Kathleen Rooney on Writing Architecturally

2 months ago 37

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One of my favorite activities when I’m strolling around the sidewalks of an unfamiliar city—or even my own, honestly—is to look into the lamplit windows of the houses and apartment buildings and observe the people and furnishings inside, speculating on what the inhabitants’ lives are like.

Are they content or are they dissatisfied? Do they like their domicile or want to move away? Are they lonely and longing for a spouse or a family, or do they fantasize about a solitude that seems unattainable? Have they have been able, so far, to achieve the life of their dreams, or is their existence tending more toward the nightmarish?

Obviously, in the cliched language of jacket copy, one of the goals of a novelist is to create “a world unto itself.” Less obviously, sometimes, one of the best ways to do that is not to aim for the goal of a world, per se, but rather of a single building—to use a unique edifice to make your book a unique edifice unto itself with its own diligently drafted architectural structure.

1929’s The Grand Hotel by Vicki Baum is one of the first novels I ever read to do this trick, and its original German title, People in the Hotel is kind of its elevator pitch. Set in a luxury hotel in Berlin, its guests offer a microcosm of the era, with a shell-shocked WWI veteran and a fading ballerina, a social climbing secretary and a professional grifter. The perfect construction of the hotel gives Baum’s novel its own perfect construction.

New York Review of Books Classics (long may they wave!) reissued the novel in the summer of 2016. I read it right before I began writing my novel From Dust to Stardust, which also uses a single extraordinary building as a means of organization, moving through the silent film star Colleen Moore’s miniature Fairy Castle—completed in the 1930s and now housed in Chicago’s Museum of Science and Industry—making each chapter a room in the doll house.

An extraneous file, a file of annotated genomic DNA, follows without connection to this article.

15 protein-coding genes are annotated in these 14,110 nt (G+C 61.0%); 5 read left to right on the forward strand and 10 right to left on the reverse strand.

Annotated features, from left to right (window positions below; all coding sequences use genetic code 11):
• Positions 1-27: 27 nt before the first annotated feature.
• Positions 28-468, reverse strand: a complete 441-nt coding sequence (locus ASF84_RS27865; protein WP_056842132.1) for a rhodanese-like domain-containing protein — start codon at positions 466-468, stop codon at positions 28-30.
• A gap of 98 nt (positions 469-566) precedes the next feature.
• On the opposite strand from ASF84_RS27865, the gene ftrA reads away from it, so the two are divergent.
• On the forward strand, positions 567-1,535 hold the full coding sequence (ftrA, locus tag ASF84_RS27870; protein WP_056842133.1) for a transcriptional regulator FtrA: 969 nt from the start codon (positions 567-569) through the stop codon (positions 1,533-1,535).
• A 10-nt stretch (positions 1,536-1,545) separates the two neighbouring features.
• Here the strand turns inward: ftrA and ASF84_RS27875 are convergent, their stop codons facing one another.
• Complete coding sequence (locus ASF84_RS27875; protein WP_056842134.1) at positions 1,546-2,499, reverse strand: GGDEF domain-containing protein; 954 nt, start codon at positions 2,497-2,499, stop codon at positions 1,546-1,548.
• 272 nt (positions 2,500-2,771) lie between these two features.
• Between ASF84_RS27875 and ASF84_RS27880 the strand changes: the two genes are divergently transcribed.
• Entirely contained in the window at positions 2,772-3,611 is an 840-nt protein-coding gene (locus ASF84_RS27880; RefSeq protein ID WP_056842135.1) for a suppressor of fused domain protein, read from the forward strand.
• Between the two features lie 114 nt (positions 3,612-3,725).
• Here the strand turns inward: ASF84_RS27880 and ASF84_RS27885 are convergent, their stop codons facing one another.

University of Toronto cognitive psychology professor emeritus Keith Oatley says, “A work of fiction is a piece of consciousness that can pass from one mind to another and that reader can make it their own.” The beauty of his definition is undeniable, but the question that haunts me as an author and a teacher is: on any given project, what is the best container by which that consciousness can be shipped? And what is the blueprint by which the builder can build that container? Sometimes the answer is: an actual blueprint—the specifications and floorplans of the building your characters will primarily inhabit.

1978’s astonishing Life a User’s Manual by Georges Perec is exquisite in that regard. A landmark Oulipo novel, it centers on the inhabitants of a single apartment block in Paris’s XVIIth Arrondissement and is essentially a 680-page version of the game I like to play when I’m out strolling a city’s streets. He cuts away the walls that would keep an outsider from spying on the building’s residents, revealing their fears and dreams room by room.

Another gorgeously weird architectural novel I return to when I’m seeking inspiration for fiction’s transmission of consciousness is Karen Tei Yamashita’s 2010 I Hotel, a set of interconnected novellas centered on a rundown residential hotel in San Francisco’s Manilatown that she uses to explore the people and events of the liberation movements of the 60s and 70s. For her strange and challenging hybrid that blends prose, playwrighting, and visuals, Yamashita uses the architecture of the hotel itself to give a home not only to her characters but also to their ideas and politics and philosophies. According to The Nation, she asked her husband, an actual architect, if he’d teach her how to use the drafting software AutoCAD, and he hesitated. Instead:

she went home and cut out 10 pieces of cardboard, which she scored and folded into cubes: one for each year leading up to the hotel’s destruction. Each cube was inscribed with precise indicators, one per side — a year paired with a world-historical event, a location in the Bay Area paired with a location abroad, a theme, and three characters, composites from her interviews and her imagination.

The outcome is a masterpiece, and her approach is a masterclass on how to execute the task of writing architecturally. If you want your novel to be a kind of monument or memorial, I Hotel seems to ask, then why not build it like one? A unified structure of various chambers, planned with measurements and outlines and the utmost care.

That is why, when I plan a long prose project, I contemplate not just setting as time and place, but a building or dwelling-place. Often in fiction, we attempt to write about someone’s whole life, and whole lives are typically sprawling and formless. By taking a piece of architecture and mapping the life events through its rooms, I am able to give the story a form and a pace.

In real life, architecture reveals a great deal about the human condition, often unwittingly; in fiction, when used wittingly, architecture can reveal that which might otherwise remain unreveal-able.


Kathleen Rooney’s From Dust to Stardust is available now via Lake Union Publishing. 


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